In contrast to Conroy, the Court of Appeals of New York recently refused to accept less than the clearly expressed wishes of a patient before permitting the exercise of her right to refuse treatment by a surrogate decisionmaker. In re Westchester County Medical Center on behalf of O’Connor, 72 N. Y. 2d 517, 531 N. E. 2d 607 (1988) (O’Connor). There, the court, over the objection of the patient’s family members, granted an order to insert a feeding tube into a 77-year-old 275*275 woman rendered incompetent as a result of several strokes. While continuing to recognize a common-law right to refuse treatment, the court rejected the substituted judgment approach for asserting it “because it is inconsistent with our fundamental commitment to the notion that no person or court should substitute its judgment as to what would be an acceptable quality of life for another. Consequently, we adhere to the view that, despite its pitfalls and inevitable uncertainties, the inquiry must always be narrowed to the patient’s expressed intent, with every effort made to minimize the opportunity for error.” Id., at 530, 531 N. E. 2d, at 613 (citation omitted). The court held that the record lacked the requisite clear and convincing evidence of the patient’s expressed intent to withhold life-sustaining treatment. Id., at 531-534, 531 N. E. 2d, at 613-615.

Other courts have found state statutory law relevant to the resolution of these issues. In Conservatorship of Drabick, 200 Cal. App. 3d 185, 245 Cal. Rptr. 840, cert. denied, 488 U. S. 958 (1988), the California Court of Appeal authorized the removal of a nasogastric feeding tube from a 44-year-old man who was in a persistent vegetative state as a result of an auto accident. Noting that the right to refuse treatment was grounded in both the common law and a constitutional right of privacy, the court held that a state probate statute authorized the patient’s conservator to order the withdrawal of life-sustaining treatment when such a decision was made in good faith based on medical advice and the conservatee’s best interests. While acknowledging that “to claim that [a patient’s] `right to choose’ survives incompetence is a legal fiction at best,” the court reasoned that the respect society accords to persons as individuals is not lost upon incompetence and is best preserved by allowing others “to make a decision that reflects [a patient’s] interests more closely than would a purely technological decision to do whatever is possible.”[5] 276*276 Id., at 208, 245 Cal. Rptr., at 854-855. See also In re Conservatorship of Torres, 357 N. W. 2d 332 (Minn. 1984) (Minnesota court had constitutional and statutory authority to authorize a conservator to order the removal of an incompetent individual’s respirator since in patient’s best interests).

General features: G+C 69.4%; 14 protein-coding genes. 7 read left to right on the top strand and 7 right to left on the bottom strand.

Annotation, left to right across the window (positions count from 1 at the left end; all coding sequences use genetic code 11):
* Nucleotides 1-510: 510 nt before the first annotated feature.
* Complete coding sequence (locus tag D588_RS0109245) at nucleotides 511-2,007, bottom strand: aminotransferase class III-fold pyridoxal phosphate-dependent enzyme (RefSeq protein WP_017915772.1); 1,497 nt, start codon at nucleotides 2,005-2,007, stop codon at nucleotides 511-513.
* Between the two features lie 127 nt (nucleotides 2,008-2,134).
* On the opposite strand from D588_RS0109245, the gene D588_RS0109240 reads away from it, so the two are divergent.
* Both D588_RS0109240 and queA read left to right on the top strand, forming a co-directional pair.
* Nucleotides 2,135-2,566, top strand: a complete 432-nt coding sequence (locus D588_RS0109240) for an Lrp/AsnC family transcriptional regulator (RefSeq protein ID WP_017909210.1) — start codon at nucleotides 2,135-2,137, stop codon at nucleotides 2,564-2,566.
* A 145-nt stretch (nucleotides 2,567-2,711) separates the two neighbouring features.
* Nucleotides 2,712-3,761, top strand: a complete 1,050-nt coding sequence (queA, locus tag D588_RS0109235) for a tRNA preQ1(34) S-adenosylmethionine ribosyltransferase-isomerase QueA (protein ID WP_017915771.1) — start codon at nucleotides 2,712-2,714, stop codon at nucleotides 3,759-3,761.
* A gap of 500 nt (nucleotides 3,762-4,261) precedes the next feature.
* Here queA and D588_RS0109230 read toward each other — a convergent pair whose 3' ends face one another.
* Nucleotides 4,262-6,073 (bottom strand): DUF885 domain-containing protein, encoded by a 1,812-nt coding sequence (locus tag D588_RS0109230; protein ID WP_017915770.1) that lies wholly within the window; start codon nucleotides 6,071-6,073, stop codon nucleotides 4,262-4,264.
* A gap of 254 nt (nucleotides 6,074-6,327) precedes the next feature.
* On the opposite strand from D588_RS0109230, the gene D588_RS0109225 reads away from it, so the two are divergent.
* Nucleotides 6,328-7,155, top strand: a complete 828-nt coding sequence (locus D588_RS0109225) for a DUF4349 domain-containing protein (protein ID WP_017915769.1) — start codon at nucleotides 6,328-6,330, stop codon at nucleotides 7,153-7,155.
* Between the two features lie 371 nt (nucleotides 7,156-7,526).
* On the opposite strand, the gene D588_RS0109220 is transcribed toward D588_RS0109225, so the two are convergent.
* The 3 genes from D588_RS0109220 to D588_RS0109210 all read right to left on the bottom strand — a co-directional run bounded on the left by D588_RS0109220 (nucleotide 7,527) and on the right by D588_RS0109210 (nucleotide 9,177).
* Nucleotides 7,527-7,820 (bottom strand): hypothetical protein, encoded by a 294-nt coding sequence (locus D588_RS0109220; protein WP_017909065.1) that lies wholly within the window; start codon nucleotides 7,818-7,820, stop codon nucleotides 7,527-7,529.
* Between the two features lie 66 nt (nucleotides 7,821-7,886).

In In re Estate of Longeway, 133 Ill. 2d 33, 549 N. E. 2d 292 (1989), the Supreme Court of Illinois considered whether a 76-year-old woman rendered incompetent from a series of strokes had a right to the discontinuance of artificial nutrition and hydration. Noting that the boundaries of a federal right of privacy were uncertain, the court found a right to refuse treatment in the doctrine of informed consent. Id., at 43-45, 549 N. E. 2d, at 296-297. The court further held that the State Probate Act impliedly authorized a guardian to exercise a ward’s right to refuse artificial sustenance in the event that the ward was terminally ill and irreversibly comatose. Id., at 45-47, 549 N. E. 2d, at 298. Declining to adopt a best interests standard for deciding when it would be appropriate to exercise a ward’s right because it “lets another make a determination of a patient’s quality of life,” the court opted instead for a substituted judgment standard. Id., at 49, 549 N. E. 2d, at 299. Finding the “expressed intent” standard utilized in O’Connor, supra, too rigid, the court noted that other clear and convincing evidence of the patient’s intent could be considered. 133 Ill. 2d, at 50-51, 549 N. E. 2d, at 300. The court also adopted the “consensus opinion [that] treats artificial nutrition and hydration as medical treatment.” Id., at 42, 549 N. E. 2d, at 296. Cf. McConnell v. Beverly Enterprises-Connecticut, Inc., 209 Conn. 692, 705, 277*277 553 A. 2d 596, 603 (1989) (right to withdraw artificial nutrition and hydration found in the Connecticut Removal of Life Support Systems Act, which “provid[es] functional guidelines for the exercise of the common law and constitutional rights of self-determination”; attending physician authorized to remove treatment after finding that patient is in a terminal condition, obtaining consent of family, and considering expressed wishes of patient).[6]

As these cases demonstrate, the common-law doctrine of informed consent is viewed as generally encompassing the right of a competent individual to refuse medical treatment. Beyond that, these cases demonstrate both similarity and diversity in their approaches to decision of what all agree is a perplexing question with unusually strong moral and ethical overtones. State courts have available to them for decision a number of sources — state constitutions, statutes, and common law—which are not available to us. In this Court, the question is simply and starkly whether the United States Constitution prohibits Missouri from choosing the rule of decision which it did. This is the first case in which we have been squarely presented with the issue whether the United States Constitution grants what is in common parlance referred to as a “right to die.” We follow the judicious counsel of our decision in Twin City Bank v. Nebeker, 167 U. S. 196, 202 (1897), where we said that in deciding “a question 278*278 of such magnitude and importance . . . it is the [better] part of wisdom not to attempt, by any general statement, to cover every possible phase of the subject.”